Pressure to cut antimicrobial use following a resolution by the EU Parliament last year has forced some member states to make dramatic policy changes.
Although no specific plan has been put in place to reduce antimicrobial use in the UK, it is an issue the industry must take seriously, according to NFU graduate trainee Amy Gray.
She warned farmers and vets not to underestimate the power of perception and urged the industry to make structured, informed and responsible decisions when it came to antibiotic use.
Following pre-emptive changes already made by some EU member states, the worst case scenario in the UK could mean:
• The legal reduction in amount of antibiotics used on farm
• Banning of certain classes of antibiotics
• Banning prophylactic use (preventative)
• Banning vets from selling antibiotics they prescribe
• Banning the advertising of antibiotics to farmers.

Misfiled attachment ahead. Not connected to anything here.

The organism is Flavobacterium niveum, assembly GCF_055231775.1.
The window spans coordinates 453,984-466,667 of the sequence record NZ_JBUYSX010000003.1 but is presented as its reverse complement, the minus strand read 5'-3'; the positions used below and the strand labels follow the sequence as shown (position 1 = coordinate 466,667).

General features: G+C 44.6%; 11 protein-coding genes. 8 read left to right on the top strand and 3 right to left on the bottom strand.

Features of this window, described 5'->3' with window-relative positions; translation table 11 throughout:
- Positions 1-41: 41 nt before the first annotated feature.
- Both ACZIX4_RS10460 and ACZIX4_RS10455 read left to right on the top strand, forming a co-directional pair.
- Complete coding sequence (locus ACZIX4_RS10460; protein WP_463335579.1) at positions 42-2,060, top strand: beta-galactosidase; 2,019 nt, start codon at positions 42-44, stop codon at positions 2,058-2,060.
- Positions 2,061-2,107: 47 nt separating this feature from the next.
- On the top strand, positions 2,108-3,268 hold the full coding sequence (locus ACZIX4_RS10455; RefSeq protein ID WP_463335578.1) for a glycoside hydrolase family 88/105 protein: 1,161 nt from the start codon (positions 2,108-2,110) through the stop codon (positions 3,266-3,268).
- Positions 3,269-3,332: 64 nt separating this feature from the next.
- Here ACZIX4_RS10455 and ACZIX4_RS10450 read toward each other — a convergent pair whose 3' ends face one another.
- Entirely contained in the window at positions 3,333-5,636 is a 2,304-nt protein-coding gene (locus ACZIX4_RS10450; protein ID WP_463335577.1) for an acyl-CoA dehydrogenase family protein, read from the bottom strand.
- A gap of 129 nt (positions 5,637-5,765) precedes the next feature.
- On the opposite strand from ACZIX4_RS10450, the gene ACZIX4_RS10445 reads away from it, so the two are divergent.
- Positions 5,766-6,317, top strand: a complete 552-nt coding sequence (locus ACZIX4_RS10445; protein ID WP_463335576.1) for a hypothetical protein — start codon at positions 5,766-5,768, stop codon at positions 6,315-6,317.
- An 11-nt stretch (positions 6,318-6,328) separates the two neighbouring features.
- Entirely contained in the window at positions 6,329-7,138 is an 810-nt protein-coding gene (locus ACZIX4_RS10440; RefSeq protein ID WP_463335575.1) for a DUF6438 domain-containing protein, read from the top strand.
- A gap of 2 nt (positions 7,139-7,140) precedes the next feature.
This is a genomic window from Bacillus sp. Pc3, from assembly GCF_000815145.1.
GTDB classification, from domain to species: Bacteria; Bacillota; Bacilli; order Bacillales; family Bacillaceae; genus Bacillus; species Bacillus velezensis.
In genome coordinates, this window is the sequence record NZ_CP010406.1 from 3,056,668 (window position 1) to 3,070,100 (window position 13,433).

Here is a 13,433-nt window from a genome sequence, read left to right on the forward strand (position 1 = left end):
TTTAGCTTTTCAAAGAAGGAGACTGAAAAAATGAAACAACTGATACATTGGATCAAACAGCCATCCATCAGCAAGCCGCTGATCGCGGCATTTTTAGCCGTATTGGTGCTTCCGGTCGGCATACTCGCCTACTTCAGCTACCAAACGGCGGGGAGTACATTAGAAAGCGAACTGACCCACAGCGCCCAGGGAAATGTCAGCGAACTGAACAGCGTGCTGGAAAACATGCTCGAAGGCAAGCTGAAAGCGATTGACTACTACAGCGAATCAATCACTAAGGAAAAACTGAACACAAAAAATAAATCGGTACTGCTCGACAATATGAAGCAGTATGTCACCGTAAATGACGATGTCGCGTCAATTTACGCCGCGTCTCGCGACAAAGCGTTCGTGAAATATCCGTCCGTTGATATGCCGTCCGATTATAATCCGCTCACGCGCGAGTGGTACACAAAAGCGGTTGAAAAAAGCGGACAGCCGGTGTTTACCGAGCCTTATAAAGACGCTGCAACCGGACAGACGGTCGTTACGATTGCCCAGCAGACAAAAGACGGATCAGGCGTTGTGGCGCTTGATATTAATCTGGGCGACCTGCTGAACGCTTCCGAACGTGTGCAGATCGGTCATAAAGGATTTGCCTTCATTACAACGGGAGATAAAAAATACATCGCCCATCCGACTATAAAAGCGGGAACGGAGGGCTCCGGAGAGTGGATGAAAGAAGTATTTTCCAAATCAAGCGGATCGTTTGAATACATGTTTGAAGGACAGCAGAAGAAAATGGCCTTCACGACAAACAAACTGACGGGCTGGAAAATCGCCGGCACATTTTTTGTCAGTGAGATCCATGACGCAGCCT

However, Ms Gray said there was little proof that reducing antibiotics would reduce resistance. “In fact, it is more likely that an enforced reduction will not work,” she said. For example, banning prophylactic use could actually lead to more animals becoming diseased and requiring prolonged treatment.
What Other EU member states are doing
The Netherlands has adopted some of the strictest policies to cut antibiotic use. The Dutch government has pledged a reduction of 50% by 2013. They also plan to name and shame farmers who exceed a specific level of antibiotic use.
Denmark has also adopted strict procedures and has separated vets form the sales of veterinary medicines. Their monitoring system scrutinises the quantities of antibiotics used on farm and a yellow card system is in place for those who exceed levels. Those exceeding levels also face more inspections. Farmers can also only keep a certain amount of antibiotics on farm for five days.
The French government has released an action plan to reduce antibiotic usage by 25% over the course of the next five years. It also contains measures to avoid the use of certain antibiotics.
Germany’s quality assurance has pledged that its members will cut antibiotic usage by 30% over five years.
The British Poultry Council has stated that their members will reduce the overall usage of antibiotics, ban cephalosporins from 1 January 2012; and ban prophylactic fluoroquinolone use in day old chicks.